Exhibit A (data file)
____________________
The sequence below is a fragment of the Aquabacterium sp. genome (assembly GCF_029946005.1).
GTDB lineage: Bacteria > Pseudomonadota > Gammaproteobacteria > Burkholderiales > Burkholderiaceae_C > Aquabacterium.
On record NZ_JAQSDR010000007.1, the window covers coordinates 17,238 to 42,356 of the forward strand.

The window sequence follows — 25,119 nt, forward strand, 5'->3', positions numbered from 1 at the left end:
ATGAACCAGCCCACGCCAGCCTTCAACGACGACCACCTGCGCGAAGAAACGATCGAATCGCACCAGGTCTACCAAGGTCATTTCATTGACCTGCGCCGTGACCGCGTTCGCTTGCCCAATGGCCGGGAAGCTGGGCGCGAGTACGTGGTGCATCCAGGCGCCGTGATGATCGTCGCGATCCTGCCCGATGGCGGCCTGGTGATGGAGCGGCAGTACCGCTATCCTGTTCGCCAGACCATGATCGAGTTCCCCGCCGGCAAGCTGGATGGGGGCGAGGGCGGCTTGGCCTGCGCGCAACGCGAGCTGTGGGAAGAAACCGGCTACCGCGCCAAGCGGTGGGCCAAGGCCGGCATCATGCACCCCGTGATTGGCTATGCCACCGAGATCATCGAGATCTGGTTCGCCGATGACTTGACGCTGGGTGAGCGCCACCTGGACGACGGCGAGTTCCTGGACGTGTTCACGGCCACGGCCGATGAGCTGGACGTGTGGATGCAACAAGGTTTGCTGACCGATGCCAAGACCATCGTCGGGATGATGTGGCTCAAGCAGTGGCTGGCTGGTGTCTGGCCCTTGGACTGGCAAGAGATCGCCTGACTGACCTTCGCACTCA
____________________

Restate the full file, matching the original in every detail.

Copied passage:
The sequence below is a fragment of the Aquabacterium sp. genome (assembly GCF_029946005.1).
GTDB lineage: Bacteria > Pseudomonadota > Gammaproteobacteria > Burkholderiales > Burkholderiaceae_C > Aquabacterium.
On record NZ_JAQSDR010000007.1, the window covers coordinates 17,238 to 42,356 of the forward strand.

The window sequence follows — 25,119 nt, forward strand, 5'->3', positions numbered from 1 at the left end:
ATGAACCAGCCCACGCCAGCCTTCAACGACGACCACCTGCGCGAAGAAACGATCGAATCGCACCAGGTCTACCAAGGTCATTTCATTGACCTGCGCCGTGACCGCGTTCGCTTGCCCAATGGCCGGGAAGCTGGGCGCGAGTACGTGGTGCATCCAGGCGCCGTGATGATCGTCGCGATCCTGCCCGATGGCGGCCTGGTGATGGAGCGGCAGTACCGCTATCCTGTTCGCCAGACCATGATCGAGTTCCCCGCCGGCAAGCTGGATGGGGGCGAGGGCGGCTTGGCCTGCGCGCAACGCGAGCTGTGGGAAGAAACCGGCTACCGCGCCAAGCGGTGGGCCAAGGCCGGCATCATGCACCCCGTGATTGGCTATGCCACCGAGATCATCGAGATCTGGTTCGCCGATGACTTGACGCTGGGTGAGCGCCACCTGGACGACGGCGAGTTCCTGGACGTGTTCACGGCCACGGCCGATGAGCTGGACGTGTGGATGCAACAAGGTTTGCTGACCGATGCCAAGACCATCGTCGGGATGATGTGGCTCAAGCAGTGGCTGGCTGGTGTCTGGCCCTTGGACTGGCAAGAGATCGCCTGACTGACCTTCGCACTCA